“Once customers realised the payments weren’t working they swapped to another card that worked, so we’re lucky that there were other banks or credit card providers that weren’t affected.”
In the long term, Ms Lim from the Fair Tech Institute said that building resilience for business in a digital landscape involves adding a “buffer” through offering multiple methods of payments to customers.
Professor Lawrence Loh, director of the Centre for Governance and Sustainability at NUS Business School, stressed that entirely cashless businesses should not be dependent on one family of payments, to avoid “putting all of one’s eggs in one basket”.
Consumers, too, should not be totally reliant on just a single mode of payment. They should instead have some cash on them always, and expand their repertoire of digital payment options, the experts said.
Dr Gordon R Clarke, managing director of payment services consulting company Monetics also suggested that consumers can consider keeping enough funds in their mobile payment apps, such as in a GrabPay wallet, as a contingency.
When asked why Hello Arigato would choose to remain a “cashless and digital-centric business” in the face of possible service disruptions or down time, Mr Chen said that the benefits from an accountability and accounting standpoint outweigh the impact of these outages.
“Our transaction data and payment numbers can be reconciled more accurately, which our accountants love. And with that we get more up-to-date data on finances and cash flow of the business,” he said.
Experts similarly told TODAY that for some businesses, the benefits of accepting only digital payments — such as streamlining operations and reducing the risks associated with handling cash — eclipse the potential drawbacks and impact of service disruptions.
“The convenience and speed of digital transactions also enhance customer experience,” said Dr Lee from NUS Business School.
Many businesses also told TODAY that contactless payment is the preferred mode of payment for their target market.
For shops like Solace Studios, an unmanned self-photo studio in Haji Lane, founder Keith Kok said that around 70 per cent of sales are made from cashless options such as credit and debit card payments and digital wallets like Apple Pay, though their photo-taking machines also accept cash.
He attributed the high uptake of e-payments to its customers’ demographic, which is a younger, “more tech-savvy” crowd comprising Gen Zs and millennials.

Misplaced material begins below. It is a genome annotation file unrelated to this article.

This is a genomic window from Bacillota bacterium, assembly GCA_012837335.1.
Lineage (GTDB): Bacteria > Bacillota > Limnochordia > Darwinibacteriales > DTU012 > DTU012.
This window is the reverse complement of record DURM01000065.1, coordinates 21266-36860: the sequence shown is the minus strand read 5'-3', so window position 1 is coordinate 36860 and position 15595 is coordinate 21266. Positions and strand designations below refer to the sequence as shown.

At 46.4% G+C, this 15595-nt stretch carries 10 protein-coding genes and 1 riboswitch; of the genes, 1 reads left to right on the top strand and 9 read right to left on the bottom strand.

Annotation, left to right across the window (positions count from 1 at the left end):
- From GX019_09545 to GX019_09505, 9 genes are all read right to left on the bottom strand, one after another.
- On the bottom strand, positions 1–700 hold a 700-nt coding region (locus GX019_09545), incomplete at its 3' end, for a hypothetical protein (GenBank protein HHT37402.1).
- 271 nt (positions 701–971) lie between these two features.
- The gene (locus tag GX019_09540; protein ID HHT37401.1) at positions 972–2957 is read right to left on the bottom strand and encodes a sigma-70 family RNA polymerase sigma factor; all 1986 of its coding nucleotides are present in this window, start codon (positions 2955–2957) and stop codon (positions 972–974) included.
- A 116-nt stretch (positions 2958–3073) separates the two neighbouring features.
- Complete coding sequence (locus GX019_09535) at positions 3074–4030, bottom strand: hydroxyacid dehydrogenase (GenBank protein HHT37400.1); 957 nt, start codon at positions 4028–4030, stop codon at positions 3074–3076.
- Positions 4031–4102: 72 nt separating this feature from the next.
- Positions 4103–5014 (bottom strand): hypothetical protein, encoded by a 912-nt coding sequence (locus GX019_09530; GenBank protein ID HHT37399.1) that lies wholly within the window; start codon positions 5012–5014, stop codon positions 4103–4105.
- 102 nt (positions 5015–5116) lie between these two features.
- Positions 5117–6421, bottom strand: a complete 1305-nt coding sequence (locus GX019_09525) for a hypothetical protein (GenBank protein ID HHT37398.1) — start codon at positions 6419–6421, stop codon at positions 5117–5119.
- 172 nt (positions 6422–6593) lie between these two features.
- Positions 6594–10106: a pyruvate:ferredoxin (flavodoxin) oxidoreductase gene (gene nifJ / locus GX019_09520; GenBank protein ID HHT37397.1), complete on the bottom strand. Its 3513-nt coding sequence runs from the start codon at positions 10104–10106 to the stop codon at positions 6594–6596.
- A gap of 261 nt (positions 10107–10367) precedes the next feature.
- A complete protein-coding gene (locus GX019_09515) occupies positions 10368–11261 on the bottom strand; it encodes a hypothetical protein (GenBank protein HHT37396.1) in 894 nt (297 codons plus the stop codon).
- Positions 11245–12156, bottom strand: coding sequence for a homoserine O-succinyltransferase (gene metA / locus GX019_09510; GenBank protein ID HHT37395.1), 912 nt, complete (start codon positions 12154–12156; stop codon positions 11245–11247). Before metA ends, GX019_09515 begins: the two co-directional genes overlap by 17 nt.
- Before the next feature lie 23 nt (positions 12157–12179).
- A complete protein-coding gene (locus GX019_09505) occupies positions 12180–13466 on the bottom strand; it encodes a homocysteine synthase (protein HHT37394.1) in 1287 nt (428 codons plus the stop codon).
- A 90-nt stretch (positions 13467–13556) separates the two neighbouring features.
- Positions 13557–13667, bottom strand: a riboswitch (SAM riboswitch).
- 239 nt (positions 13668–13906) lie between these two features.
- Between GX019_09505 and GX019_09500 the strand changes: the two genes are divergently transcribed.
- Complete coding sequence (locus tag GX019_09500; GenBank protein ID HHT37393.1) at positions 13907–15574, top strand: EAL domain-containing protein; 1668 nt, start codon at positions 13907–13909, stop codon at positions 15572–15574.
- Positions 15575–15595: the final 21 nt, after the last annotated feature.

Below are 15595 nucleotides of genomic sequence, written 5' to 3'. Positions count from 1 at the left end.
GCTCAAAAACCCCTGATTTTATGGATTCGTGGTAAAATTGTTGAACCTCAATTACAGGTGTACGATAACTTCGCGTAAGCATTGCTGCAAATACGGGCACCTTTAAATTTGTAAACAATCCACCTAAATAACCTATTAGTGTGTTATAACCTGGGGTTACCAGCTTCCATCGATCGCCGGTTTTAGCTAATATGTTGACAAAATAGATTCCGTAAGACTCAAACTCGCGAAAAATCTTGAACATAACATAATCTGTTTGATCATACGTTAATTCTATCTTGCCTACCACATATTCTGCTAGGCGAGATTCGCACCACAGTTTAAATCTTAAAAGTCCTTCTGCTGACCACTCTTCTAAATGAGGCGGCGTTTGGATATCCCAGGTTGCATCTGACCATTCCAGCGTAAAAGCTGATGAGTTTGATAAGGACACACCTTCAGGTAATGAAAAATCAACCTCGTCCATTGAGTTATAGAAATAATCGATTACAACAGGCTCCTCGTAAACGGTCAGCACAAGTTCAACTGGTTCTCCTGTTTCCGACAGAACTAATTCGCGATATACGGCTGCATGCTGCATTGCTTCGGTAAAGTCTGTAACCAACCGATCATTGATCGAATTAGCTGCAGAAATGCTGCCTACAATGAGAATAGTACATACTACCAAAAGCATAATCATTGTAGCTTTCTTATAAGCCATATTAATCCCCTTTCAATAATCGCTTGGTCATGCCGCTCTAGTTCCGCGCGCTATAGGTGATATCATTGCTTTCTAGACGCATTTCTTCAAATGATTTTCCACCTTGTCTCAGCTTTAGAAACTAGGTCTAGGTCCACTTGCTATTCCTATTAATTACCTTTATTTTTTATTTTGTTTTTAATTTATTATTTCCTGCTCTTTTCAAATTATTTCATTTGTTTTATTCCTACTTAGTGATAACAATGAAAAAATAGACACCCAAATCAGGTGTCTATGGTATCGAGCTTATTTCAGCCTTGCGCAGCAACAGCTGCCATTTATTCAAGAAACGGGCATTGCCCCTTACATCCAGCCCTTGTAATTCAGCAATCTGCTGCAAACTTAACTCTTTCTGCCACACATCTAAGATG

Singapore’s journey towards an increasingly cashless society has been bolstered by initiatives such as the Heartlands Go Digital programme, introduced by Enterprise Singapore in 2020, to spur the adoption of e-payments and digital commerce solutions among heartland businesses.
While working towards being a predominantly cashless society may be a goal, resilience in Singapore’s financial landscape cannot be only measured by the degree of cashlessness, some experts said.
Technology issues aside, Prof Loh said that the consideration of going cashless should be “socially-oriented”, particularly considering accessibility for segments of the population that may not be e-payment savvy.
Agreeing, Fair Tech Institute’s Ms Lim said that Singapore’s rapidly ageing population should be kept in mind when defining resilience in an e-payment landscape.
“Resilience comes in many forms — ease of payments and frictionless transactions are one part of it, but if you want to protect older folk from things like scams, you may actually need to re-introduce some friction into the system, to ensure safeguards are in place.”
Even as digital banking life here resumes normalcy, Prof Loh said the Oct 14 disruption served as a reminder to stakeholders of the importance of not taking the e-payment ecosystem and its vulnerabilities for granted.
“No system is foolproof and watertight. By adopting particular technology, we should go in with the expectation that once in a while things might go awry, and we should be prepared and mindful of the possibility of that happening.”